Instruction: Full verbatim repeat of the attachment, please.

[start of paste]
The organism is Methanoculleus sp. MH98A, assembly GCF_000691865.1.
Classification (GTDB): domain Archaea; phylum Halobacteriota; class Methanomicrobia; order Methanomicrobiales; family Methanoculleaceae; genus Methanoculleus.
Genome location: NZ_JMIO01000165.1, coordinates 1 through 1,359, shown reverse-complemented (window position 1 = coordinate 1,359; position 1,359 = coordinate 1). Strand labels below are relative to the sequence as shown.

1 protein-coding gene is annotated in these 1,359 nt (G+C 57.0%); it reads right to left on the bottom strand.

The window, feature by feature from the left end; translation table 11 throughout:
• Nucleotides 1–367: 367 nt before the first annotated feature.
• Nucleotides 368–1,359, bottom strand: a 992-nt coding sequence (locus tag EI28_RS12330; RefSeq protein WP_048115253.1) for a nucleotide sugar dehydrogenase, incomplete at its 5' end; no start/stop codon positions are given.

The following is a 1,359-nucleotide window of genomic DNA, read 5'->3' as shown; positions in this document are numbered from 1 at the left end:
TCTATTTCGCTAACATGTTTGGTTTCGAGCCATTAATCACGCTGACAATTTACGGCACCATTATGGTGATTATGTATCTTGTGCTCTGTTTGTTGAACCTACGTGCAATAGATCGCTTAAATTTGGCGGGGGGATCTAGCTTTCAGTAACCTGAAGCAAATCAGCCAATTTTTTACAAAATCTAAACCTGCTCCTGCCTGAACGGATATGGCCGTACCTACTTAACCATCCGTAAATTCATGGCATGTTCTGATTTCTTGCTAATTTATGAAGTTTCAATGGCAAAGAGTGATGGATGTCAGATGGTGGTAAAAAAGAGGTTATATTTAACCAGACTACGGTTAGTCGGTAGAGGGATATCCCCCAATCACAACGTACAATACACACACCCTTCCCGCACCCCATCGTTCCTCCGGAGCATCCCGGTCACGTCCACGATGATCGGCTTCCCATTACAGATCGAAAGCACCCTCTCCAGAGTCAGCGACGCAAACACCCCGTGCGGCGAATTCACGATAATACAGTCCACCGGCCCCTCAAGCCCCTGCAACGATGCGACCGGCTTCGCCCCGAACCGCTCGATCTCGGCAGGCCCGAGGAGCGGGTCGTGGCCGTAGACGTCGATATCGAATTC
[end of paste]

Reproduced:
The organism is Methanoculleus sp. MH98A, assembly GCF_000691865.1.
Classification (GTDB): domain Archaea; phylum Halobacteriota; class Methanomicrobia; order Methanomicrobiales; family Methanoculleaceae; genus Methanoculleus.
Genome location: NZ_JMIO01000165.1, coordinates 1 through 1,359, shown reverse-complemented (window position 1 = coordinate 1,359; position 1,359 = coordinate 1). Strand labels below are relative to the sequence as shown.

1 protein-coding gene is annotated in these 1,359 nt (G+C 57.0%); it reads right to left on the bottom strand.

The window, feature by feature from the left end; translation table 11 throughout:
• Nucleotides 1–367: 367 nt before the first annotated feature.
• Nucleotides 368–1,359, bottom strand: a 992-nt coding sequence (locus tag EI28_RS12330; RefSeq protein WP_048115253.1) for a nucleotide sugar dehydrogenase, incomplete at its 5' end; no start/stop codon positions are given.

The following is a 1,359-nucleotide window of genomic DNA, read 5'->3' as shown; positions in this document are numbered from 1 at the left end:
TCTATTTCGCTAACATGTTTGGTTTCGAGCCATTAATCACGCTGACAATTTACGGCACCATTATGGTGATTATGTATCTTGTGCTCTGTTTGTTGAACCTACGTGCAATAGATCGCTTAAATTTGGCGGGGGGATCTAGCTTTCAGTAACCTGAAGCAAATCAGCCAATTTTTTACAAAATCTAAACCTGCTCCTGCCTGAACGGATATGGCCGTACCTACTTAACCATCCGTAAATTCATGGCATGTTCTGATTTCTTGCTAATTTATGAAGTTTCAATGGCAAAGAGTGATGGATGTCAGATGGTGGTAAAAAAGAGGTTATATTTAACCAGACTACGGTTAGTCGGTAGAGGGATATCCCCCAATCACAACGTACAATACACACACCCTTCCCGCACCCCATCGTTCCTCCGGAGCATCCCGGTCACGTCCACGATGATCGGCTTCCCATTACAGATCGAAAGCACCCTCTCCAGAGTCAGCGACGCAAACACCCCGTGCGGCGAATTCACGATAATACAGTCCACCGGCCCCTCAAGCCCCTGCAACGATGCGACCGGCTTCGCCCCGAACCGCTCGATCTCGGCAGGCCCGAGGAGCGGGTCGTGGCCGTAGACGTCGATATCGAATTC